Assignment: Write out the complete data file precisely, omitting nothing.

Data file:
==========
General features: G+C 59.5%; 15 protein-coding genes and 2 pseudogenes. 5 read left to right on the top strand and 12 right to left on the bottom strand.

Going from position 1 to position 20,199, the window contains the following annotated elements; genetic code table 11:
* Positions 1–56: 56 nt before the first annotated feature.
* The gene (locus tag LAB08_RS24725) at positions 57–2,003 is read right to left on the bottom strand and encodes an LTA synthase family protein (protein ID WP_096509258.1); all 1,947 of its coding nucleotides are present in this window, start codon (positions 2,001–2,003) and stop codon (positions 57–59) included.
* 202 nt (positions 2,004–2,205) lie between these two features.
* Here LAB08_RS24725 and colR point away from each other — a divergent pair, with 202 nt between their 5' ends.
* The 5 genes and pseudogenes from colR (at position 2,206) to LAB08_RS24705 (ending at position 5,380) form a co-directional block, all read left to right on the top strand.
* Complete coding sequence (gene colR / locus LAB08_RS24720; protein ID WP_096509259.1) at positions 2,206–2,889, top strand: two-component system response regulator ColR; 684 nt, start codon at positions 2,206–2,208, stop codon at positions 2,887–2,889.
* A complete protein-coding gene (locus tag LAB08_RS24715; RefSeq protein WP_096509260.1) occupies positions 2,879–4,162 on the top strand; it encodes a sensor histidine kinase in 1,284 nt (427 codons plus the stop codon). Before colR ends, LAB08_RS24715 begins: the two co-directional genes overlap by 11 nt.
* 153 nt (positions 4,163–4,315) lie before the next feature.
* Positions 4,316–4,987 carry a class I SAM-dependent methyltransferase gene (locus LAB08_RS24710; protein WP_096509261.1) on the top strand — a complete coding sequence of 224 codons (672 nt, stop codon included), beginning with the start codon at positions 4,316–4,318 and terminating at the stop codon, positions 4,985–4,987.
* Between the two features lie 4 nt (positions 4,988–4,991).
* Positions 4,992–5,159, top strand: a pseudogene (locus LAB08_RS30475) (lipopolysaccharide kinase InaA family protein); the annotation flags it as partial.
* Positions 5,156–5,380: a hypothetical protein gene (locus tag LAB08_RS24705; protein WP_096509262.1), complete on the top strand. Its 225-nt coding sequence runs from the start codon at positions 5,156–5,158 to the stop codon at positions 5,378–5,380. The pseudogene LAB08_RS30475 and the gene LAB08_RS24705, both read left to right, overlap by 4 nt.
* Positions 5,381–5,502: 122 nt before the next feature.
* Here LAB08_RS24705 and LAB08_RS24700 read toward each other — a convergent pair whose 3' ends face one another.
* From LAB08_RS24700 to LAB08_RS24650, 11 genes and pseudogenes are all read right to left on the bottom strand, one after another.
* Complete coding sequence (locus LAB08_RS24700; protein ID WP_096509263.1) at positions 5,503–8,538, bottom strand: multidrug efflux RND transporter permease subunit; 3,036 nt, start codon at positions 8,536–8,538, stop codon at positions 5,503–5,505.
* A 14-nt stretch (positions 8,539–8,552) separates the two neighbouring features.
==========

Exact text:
General features: G+C 59.5%; 15 protein-coding genes and 2 pseudogenes. 5 read left to right on the top strand and 12 right to left on the bottom strand.

Going from position 1 to position 20,199, the window contains the following annotated elements; genetic code table 11:
* Positions 1–56: 56 nt before the first annotated feature.
* The gene (locus tag LAB08_RS24725) at positions 57–2,003 is read right to left on the bottom strand and encodes an LTA synthase family protein (protein ID WP_096509258.1); all 1,947 of its coding nucleotides are present in this window, start codon (positions 2,001–2,003) and stop codon (positions 57–59) included.
* 202 nt (positions 2,004–2,205) lie between these two features.
* Here LAB08_RS24725 and colR point away from each other — a divergent pair, with 202 nt between their 5' ends.
* The 5 genes and pseudogenes from colR (at position 2,206) to LAB08_RS24705 (ending at position 5,380) form a co-directional block, all read left to right on the top strand.
* Complete coding sequence (gene colR / locus LAB08_RS24720; protein ID WP_096509259.1) at positions 2,206–2,889, top strand: two-component system response regulator ColR; 684 nt, start codon at positions 2,206–2,208, stop codon at positions 2,887–2,889.
* A complete protein-coding gene (locus tag LAB08_RS24715; RefSeq protein WP_096509260.1) occupies positions 2,879–4,162 on the top strand; it encodes a sensor histidine kinase in 1,284 nt (427 codons plus the stop codon). Before colR ends, LAB08_RS24715 begins: the two co-directional genes overlap by 11 nt.
* 153 nt (positions 4,163–4,315) lie before the next feature.
* Positions 4,316–4,987 carry a class I SAM-dependent methyltransferase gene (locus LAB08_RS24710; protein WP_096509261.1) on the top strand — a complete coding sequence of 224 codons (672 nt, stop codon included), beginning with the start codon at positions 4,316–4,318 and terminating at the stop codon, positions 4,985–4,987.
* Between the two features lie 4 nt (positions 4,988–4,991).
* Positions 4,992–5,159, top strand: a pseudogene (locus LAB08_RS30475) (lipopolysaccharide kinase InaA family protein); the annotation flags it as partial.
* Positions 5,156–5,380: a hypothetical protein gene (locus tag LAB08_RS24705; protein WP_096509262.1), complete on the top strand. Its 225-nt coding sequence runs from the start codon at positions 5,156–5,158 to the stop codon at positions 5,378–5,380. The pseudogene LAB08_RS30475 and the gene LAB08_RS24705, both read left to right, overlap by 4 nt.
* Positions 5,381–5,502: 122 nt before the next feature.
* Here LAB08_RS24705 and LAB08_RS24700 read toward each other — a convergent pair whose 3' ends face one another.
* From LAB08_RS24700 to LAB08_RS24650, 11 genes and pseudogenes are all read right to left on the bottom strand, one after another.
* Complete coding sequence (locus LAB08_RS24700; protein ID WP_096509263.1) at positions 5,503–8,538, bottom strand: multidrug efflux RND transporter permease subunit; 3,036 nt, start codon at positions 8,536–8,538, stop codon at positions 5,503–5,505.
* A 14-nt stretch (positions 8,539–8,552) separates the two neighbouring features.